Fashion is unpredictable. And people who buy designer brands are even more so. Current trends, product prices, and the number of available products all influence the decision making of online shoppers. Because of their unpredictability, they might start their search with a certain designer-branded item in mind and wind up with something else entirely.
Obviously, a customer’s online behavior has a strong influence on your PPC account performance, and you likely rely on that information to help make important business decisions about which products/categories to focus more on to boost KPIs.
We looked at search queries, clicked text/product ads and products purchased for various international markets and analyzing a dataset of more than 200,000 conversions from Google Shopping and Search. We needed to find out just what the heck was going on.
And this is what we found….
Less than 20% of the shoppers buy products from the same designer in Search
Unsurprisingly, there was quite a big difference in conversion rates between traditional Search ads and Google Shopping Ads.
Around 50% of users clicking on Shopping ads actually bought something from the same designer they searched for. Yet in Search, less than 20% decided to purchase products from the designer they initially had in mind.
This trend is similar across all the markets we analyzed. The only exception was in the US, where, shoppers seem to have a slightly higher rate of buying the same products they clicked on – 16% in Search and 53% in Shopping.
80% of shoppers buy products from the same category in Shopping
When it comes to categories, the results show that a higher number of customers decided on purchasing the same type of product they searched for compared to designers.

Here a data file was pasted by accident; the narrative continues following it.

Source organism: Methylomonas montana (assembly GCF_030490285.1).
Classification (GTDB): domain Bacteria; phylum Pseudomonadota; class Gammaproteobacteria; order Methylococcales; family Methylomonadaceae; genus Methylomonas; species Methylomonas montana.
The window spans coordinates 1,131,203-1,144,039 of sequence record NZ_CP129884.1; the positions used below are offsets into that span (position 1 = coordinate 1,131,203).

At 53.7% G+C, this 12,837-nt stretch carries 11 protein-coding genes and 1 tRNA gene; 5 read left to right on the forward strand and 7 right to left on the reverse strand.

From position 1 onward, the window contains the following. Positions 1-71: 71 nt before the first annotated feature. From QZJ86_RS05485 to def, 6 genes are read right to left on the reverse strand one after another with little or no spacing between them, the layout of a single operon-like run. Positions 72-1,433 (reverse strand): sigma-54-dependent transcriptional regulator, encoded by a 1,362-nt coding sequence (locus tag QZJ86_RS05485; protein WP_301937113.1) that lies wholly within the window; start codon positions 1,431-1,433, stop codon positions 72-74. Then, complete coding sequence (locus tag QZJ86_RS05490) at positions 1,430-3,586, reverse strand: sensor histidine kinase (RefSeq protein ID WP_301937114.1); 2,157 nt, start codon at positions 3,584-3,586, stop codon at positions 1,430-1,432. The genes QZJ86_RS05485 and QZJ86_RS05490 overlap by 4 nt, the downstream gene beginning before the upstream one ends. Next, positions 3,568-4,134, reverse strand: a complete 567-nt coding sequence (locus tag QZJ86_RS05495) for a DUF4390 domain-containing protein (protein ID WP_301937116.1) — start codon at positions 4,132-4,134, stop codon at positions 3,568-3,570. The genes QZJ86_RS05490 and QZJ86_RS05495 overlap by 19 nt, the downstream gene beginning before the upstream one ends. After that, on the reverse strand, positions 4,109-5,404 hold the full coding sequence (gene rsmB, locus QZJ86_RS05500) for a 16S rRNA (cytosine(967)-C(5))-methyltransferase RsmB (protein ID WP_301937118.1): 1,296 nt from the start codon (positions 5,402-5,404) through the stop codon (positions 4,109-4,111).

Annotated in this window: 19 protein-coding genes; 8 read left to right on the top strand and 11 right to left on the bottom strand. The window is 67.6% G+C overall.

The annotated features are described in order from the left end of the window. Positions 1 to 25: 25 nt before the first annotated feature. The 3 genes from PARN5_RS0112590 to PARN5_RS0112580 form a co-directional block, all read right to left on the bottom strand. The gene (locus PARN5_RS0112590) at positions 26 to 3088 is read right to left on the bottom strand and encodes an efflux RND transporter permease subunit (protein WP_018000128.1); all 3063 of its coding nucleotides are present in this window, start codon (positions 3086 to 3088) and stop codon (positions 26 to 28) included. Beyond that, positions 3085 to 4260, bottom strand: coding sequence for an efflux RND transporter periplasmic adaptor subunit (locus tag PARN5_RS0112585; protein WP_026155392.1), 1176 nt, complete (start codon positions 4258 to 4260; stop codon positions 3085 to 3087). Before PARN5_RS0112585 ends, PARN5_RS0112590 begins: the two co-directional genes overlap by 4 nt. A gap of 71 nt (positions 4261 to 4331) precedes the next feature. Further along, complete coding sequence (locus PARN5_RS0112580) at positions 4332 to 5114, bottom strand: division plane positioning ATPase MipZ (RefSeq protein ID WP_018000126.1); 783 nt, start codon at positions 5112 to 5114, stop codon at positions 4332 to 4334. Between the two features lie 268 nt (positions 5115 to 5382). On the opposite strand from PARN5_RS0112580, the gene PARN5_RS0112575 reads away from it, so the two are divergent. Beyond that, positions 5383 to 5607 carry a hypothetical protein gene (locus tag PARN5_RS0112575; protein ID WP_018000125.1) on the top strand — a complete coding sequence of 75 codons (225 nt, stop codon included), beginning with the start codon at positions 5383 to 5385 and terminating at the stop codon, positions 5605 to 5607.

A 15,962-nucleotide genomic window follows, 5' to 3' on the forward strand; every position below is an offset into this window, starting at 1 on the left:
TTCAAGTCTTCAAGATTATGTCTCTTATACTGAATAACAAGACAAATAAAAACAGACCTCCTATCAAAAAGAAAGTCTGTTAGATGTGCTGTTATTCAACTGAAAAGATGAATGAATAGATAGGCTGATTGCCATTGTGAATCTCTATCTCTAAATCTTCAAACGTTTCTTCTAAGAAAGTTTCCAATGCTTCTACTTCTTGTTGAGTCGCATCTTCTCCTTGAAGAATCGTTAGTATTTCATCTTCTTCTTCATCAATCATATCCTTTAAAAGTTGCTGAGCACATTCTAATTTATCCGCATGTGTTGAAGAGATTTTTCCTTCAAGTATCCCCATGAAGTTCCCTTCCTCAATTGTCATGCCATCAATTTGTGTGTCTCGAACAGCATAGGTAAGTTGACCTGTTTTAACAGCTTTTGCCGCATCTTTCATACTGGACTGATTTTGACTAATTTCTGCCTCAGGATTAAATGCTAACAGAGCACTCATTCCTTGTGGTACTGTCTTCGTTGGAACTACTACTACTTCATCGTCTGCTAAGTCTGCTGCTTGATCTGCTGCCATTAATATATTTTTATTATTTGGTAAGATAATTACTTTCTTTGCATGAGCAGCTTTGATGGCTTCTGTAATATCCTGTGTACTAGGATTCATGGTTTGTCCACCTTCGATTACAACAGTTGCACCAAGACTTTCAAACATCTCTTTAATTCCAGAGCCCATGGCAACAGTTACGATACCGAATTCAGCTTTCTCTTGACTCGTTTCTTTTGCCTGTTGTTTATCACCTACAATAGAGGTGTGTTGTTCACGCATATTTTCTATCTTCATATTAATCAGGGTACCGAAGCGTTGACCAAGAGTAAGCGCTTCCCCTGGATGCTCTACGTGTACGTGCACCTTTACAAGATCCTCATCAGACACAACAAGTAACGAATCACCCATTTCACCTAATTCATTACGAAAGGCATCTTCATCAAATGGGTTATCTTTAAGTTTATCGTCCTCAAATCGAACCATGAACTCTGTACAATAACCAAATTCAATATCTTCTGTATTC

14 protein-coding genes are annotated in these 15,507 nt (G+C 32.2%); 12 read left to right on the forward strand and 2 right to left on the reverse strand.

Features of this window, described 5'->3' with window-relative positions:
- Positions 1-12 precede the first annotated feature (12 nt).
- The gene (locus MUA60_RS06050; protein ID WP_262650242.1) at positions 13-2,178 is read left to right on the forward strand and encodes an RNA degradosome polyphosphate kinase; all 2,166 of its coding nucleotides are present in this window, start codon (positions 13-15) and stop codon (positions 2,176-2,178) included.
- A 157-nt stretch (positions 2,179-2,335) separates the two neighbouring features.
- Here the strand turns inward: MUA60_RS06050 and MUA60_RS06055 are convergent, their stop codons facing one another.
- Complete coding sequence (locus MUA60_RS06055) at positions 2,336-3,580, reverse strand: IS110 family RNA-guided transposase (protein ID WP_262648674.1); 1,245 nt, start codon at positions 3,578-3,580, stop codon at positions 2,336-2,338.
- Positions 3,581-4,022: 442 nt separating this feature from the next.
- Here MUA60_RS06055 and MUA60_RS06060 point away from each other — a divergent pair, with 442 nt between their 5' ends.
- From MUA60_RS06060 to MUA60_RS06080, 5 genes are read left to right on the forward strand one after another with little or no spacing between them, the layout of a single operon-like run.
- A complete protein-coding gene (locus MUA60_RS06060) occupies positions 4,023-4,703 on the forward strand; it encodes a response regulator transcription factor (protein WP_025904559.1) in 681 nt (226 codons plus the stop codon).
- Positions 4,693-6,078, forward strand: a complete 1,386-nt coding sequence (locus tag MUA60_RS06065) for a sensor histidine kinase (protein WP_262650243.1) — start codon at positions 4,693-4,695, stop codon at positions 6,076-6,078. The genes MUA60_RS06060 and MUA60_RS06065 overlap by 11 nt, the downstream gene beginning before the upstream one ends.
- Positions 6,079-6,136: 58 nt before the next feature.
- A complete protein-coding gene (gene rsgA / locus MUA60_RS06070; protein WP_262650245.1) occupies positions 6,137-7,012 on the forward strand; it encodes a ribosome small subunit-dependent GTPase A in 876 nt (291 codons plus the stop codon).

Again, the percentages are much higher in Shopping, where more than 70% of conversions came from the same category, making up to almost double compared to Search.
In Search, the majority of conversions came from categories that were different than the initial query.
What do customers buy instead?
So, if they’re not buying the same type of product they clicked on, what on earth are they buying?
In the case below (showing a UK Shopping campaign) around 64% of conversions came from the clicked designer, while 32% were generated by the retailer’s own brand, followed by other designers offering similar products.
Regarding product categories, the results are slightly different. Oftentimes, what people end up buying are from a wholly different category.
In this case from all the received conversions only 37% were associated with the same category customers clicked on – dresses. The other 67% was spread out over three more categories – shirts & tops, swimwear, and jeans & trousers.
Why don’t shoppers buy what they click on?
Knowing exactly why shoppers don’t act like we expect them to is impossible. But, we do have some theories.
As shown in a previous post, price is probably the most important factor in whether or not someone ultimately chooses to buy a product – especially when it comes to Product Ads. Even though they are searching for something specific and click on the related Text/Product Ad, their final purchase decision could be influenced by the price.
The number of products found on the website can also play an important role as, due to the high number of options available, customers could finally decide to purchase another item. After all, Shopping is supposed to be fun – who hasn’t gotten lost down the rabbit hole of too many options before?
What should you do about it?
When optimizing your PPC accounts, you can’t just rely on Google’s conversion data. You need to take a step back and look at the whole picture. You should be analyzing what customers are looking for and compare that to what they wind up adding to their shopping basket.
This will provide you with a better overview on which products and categories you should push more in different channels, in order to get that nice performance boost. There may be some keywords that perform poorly as a last-click attribution, but aids and assists the value of other high performing keywords. You should also use search query reports to improve the keyword coverage based on what your customers are actually looking for.
Finally, keep in mind fashion trends, your product prices and the number of available products for a certain designer/category – these could all be influencing what someone chooses to buy once they get on your site.
If you’re using Camato, you can easily track and optimize which product ads are leading to sales – either directly or through assists. To find out more, visit www.camato.io.